Does The Kick Count Actually Matter?

Pregnancy is a happy, hopeful time, but it comes with a lot of rules — no smoking, no drinking, no unpasteurized cheeses, take your prenatal vitamins — the list never ends. The rules can get tedious and annoying, but one thing's for sure, they are there to ensure you and your baby are the healthiest you can possibly be. When you start your third trimester, doctors urge moms to make it a rule to count their baby's kicks, but does the kick count actually matter? Is this one rule you can ignore?

When my sister was eight months pregnant, it was the kick counts that saved her from losing her baby. She made it a routine to count her baby's movements every evening, but one day, when she noticed a decrease in the count and movement, she called her doctor. She was rushed in for an emergency C-section, because it turned out her baby was in distress. Paying attention and keeping track of her baby's movements saved her baby's life.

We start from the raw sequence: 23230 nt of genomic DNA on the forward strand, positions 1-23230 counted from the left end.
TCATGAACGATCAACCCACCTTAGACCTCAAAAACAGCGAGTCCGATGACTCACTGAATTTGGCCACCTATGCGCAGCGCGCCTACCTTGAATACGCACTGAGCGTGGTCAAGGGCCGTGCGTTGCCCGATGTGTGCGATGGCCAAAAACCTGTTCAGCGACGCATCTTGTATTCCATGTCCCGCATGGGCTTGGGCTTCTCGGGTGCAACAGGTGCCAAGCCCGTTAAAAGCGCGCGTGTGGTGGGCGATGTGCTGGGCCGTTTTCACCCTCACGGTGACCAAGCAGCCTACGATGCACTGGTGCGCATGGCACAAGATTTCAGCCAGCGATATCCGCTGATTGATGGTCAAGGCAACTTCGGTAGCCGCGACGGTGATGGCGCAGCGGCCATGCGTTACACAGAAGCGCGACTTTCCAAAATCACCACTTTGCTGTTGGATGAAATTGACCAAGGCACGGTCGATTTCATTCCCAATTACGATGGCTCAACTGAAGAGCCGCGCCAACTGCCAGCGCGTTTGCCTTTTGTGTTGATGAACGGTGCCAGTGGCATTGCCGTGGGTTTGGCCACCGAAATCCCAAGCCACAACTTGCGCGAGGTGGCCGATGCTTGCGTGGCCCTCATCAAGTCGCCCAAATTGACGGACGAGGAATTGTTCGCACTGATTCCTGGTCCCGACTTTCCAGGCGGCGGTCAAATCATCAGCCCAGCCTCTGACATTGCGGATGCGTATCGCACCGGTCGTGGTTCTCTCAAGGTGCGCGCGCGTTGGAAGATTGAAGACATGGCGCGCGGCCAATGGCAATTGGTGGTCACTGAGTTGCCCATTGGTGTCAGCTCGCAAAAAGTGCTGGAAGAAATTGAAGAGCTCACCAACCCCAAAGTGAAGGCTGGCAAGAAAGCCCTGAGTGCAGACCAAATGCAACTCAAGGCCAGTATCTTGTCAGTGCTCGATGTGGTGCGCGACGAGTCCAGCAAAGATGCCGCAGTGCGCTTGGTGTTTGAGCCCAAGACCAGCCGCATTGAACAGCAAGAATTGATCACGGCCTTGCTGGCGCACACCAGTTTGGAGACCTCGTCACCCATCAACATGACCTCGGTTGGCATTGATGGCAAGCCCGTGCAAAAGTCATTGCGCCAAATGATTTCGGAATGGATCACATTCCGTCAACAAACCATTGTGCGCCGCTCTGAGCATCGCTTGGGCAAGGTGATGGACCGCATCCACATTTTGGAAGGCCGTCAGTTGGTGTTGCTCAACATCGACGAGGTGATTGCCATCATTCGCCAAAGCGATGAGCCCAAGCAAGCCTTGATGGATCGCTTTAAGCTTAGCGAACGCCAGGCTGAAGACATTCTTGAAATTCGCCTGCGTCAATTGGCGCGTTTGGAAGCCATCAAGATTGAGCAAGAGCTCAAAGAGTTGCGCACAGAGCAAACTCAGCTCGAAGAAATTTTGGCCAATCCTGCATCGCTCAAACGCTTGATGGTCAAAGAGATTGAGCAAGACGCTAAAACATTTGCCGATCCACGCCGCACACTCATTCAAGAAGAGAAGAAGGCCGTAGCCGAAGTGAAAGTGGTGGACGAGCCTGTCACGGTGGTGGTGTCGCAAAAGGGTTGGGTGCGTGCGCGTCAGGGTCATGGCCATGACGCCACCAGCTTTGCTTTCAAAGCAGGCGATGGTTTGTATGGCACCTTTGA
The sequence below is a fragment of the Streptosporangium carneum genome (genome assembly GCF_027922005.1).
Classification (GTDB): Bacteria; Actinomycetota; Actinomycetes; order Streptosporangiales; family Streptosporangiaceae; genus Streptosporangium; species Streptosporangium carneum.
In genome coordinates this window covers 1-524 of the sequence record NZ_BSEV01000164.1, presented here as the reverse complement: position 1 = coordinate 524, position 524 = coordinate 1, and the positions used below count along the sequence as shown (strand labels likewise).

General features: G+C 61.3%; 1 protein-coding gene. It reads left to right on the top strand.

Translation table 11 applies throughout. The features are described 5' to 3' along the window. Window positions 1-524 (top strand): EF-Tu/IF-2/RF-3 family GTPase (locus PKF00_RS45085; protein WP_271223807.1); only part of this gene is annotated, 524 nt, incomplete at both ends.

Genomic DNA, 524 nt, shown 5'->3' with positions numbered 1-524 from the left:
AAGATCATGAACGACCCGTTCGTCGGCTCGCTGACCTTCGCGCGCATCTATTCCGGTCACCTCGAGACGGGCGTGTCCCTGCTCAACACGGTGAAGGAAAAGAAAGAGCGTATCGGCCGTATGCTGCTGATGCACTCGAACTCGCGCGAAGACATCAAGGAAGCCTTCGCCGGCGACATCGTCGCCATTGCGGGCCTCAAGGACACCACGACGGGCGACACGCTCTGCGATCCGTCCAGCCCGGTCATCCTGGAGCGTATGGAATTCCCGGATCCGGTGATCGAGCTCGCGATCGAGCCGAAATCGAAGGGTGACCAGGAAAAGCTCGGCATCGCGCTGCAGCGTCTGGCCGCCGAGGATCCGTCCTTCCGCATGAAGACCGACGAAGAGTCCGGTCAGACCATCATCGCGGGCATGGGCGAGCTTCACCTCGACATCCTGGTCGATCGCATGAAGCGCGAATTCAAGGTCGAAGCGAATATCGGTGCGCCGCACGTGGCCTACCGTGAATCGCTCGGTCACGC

So what are kick counts exactly? According to the American Pregnancy Association (APA), when pregnant moms feel their baby's movements, they can keep track of them, or count them, in order to distinguish a pattern of movement, alerting them if the movement decreases or changes. This kind of awareness can prevent stillbirth and other issues.

The APA suggested that all pregnant moms, especially moms with high-risk pregnancies, take time every day to count movements, like kicks, rolls, swishes, or jabs, beginning at 24 to 28 weeks of pregnancy.

Counting kicks is pretty easy, and there are a number of ways you can keep track of them, from specialized apps like Count the Kicks, or a simple notebook. Following all the rules of pregnancy might be tiresome, but kick counts can be a fun way to create a bonding time for you and your baby, and can more importantly, save your baby's life.